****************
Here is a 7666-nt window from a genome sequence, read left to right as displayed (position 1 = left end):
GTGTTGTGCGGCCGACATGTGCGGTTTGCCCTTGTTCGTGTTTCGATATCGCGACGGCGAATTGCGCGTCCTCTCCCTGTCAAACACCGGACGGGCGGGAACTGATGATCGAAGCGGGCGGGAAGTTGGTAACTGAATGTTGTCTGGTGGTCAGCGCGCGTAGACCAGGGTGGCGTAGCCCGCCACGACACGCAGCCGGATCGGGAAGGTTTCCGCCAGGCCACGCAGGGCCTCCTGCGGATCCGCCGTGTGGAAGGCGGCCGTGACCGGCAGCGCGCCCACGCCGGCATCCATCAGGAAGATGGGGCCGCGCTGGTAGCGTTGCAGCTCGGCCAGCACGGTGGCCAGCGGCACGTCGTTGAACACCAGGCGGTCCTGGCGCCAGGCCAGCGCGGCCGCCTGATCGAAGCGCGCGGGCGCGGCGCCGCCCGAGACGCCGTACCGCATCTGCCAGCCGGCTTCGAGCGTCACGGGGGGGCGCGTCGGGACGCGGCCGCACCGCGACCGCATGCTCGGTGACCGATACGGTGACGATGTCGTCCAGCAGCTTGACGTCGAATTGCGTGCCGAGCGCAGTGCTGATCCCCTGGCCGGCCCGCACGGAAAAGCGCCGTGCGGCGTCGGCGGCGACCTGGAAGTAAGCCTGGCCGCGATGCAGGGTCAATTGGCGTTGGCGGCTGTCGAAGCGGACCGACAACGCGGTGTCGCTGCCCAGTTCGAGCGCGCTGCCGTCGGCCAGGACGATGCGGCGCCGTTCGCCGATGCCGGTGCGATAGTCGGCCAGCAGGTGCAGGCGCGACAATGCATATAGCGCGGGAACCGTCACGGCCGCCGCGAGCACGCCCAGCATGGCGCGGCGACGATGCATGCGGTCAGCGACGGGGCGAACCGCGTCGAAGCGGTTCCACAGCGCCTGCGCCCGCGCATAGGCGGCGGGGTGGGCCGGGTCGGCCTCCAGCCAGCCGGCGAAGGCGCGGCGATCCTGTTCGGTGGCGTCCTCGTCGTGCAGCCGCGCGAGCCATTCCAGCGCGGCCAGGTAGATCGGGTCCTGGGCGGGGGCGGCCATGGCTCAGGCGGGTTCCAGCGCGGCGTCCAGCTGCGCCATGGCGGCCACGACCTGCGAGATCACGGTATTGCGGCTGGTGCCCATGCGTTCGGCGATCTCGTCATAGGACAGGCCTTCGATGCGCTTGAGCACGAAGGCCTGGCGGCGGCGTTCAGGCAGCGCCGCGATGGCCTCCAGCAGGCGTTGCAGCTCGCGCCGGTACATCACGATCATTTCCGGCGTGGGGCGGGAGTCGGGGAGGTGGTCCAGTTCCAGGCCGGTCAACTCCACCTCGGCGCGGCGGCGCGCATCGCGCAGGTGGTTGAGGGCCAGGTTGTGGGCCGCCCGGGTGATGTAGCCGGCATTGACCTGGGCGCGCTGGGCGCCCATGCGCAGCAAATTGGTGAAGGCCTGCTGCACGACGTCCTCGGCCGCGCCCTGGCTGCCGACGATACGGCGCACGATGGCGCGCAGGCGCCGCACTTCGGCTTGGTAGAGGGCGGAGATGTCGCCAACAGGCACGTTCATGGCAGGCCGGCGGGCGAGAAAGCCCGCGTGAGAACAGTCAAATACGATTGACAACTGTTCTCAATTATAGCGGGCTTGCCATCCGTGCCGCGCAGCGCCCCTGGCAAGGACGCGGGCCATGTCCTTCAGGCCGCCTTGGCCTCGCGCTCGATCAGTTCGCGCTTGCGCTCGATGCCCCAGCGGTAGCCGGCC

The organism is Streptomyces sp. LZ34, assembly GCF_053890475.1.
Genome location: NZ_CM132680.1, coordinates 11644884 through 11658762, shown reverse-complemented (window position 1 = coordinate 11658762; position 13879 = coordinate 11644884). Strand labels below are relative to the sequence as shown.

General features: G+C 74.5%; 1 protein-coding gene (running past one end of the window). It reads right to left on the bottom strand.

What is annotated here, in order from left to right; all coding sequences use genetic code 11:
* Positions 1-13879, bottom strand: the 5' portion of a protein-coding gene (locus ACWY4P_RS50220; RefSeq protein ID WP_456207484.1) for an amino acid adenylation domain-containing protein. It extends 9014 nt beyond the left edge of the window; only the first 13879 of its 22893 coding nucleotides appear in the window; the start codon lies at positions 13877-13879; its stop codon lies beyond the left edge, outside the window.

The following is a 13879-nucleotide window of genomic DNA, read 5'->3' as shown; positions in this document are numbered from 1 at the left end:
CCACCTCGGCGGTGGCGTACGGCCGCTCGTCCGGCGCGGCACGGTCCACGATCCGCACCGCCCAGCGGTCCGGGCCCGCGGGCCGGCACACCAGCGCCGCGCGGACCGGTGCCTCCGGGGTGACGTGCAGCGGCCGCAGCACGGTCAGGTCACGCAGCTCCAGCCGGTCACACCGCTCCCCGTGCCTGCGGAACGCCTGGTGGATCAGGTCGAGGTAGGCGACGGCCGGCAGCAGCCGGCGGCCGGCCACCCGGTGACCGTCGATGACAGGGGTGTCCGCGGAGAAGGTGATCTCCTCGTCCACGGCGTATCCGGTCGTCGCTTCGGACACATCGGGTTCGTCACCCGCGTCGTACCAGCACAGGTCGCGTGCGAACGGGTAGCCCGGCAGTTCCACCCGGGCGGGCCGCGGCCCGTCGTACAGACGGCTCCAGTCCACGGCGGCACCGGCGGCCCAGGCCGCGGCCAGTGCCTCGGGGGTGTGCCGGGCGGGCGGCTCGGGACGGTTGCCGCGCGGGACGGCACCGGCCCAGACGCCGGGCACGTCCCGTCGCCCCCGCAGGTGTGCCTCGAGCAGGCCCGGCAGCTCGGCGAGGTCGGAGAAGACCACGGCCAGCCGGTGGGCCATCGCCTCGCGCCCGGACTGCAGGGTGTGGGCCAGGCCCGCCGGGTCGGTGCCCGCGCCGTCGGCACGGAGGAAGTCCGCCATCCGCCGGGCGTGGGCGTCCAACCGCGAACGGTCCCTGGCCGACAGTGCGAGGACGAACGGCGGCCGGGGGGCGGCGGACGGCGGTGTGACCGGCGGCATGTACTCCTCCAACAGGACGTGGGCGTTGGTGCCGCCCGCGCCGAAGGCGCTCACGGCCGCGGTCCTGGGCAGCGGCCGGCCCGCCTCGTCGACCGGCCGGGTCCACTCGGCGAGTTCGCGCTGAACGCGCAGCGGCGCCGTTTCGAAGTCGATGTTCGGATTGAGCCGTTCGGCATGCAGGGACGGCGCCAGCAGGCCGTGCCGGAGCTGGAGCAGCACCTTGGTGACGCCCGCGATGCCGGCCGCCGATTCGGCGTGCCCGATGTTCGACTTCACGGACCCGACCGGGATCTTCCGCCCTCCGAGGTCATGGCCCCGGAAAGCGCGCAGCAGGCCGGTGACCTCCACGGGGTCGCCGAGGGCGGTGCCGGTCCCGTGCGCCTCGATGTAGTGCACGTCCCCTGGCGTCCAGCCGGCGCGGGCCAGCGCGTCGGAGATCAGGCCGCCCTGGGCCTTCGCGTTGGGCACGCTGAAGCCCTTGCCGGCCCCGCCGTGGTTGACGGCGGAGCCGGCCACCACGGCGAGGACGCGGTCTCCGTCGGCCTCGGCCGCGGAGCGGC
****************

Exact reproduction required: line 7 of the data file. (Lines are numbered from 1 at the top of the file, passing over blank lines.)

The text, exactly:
* Positions 1-13879, bottom strand: the 5' portion of a protein-coding gene (locus ACWY4P_RS50220; RefSeq protein ID WP_456207484.1) for an amino acid adenylation domain-containing protein. It extends 9014 nt beyond the left edge of the window; only the first 13879 of its 22893 coding nucleotides appear in the window; the start codon lies at positions 13877-13879; its stop codon lies beyond the left edge, outside the window.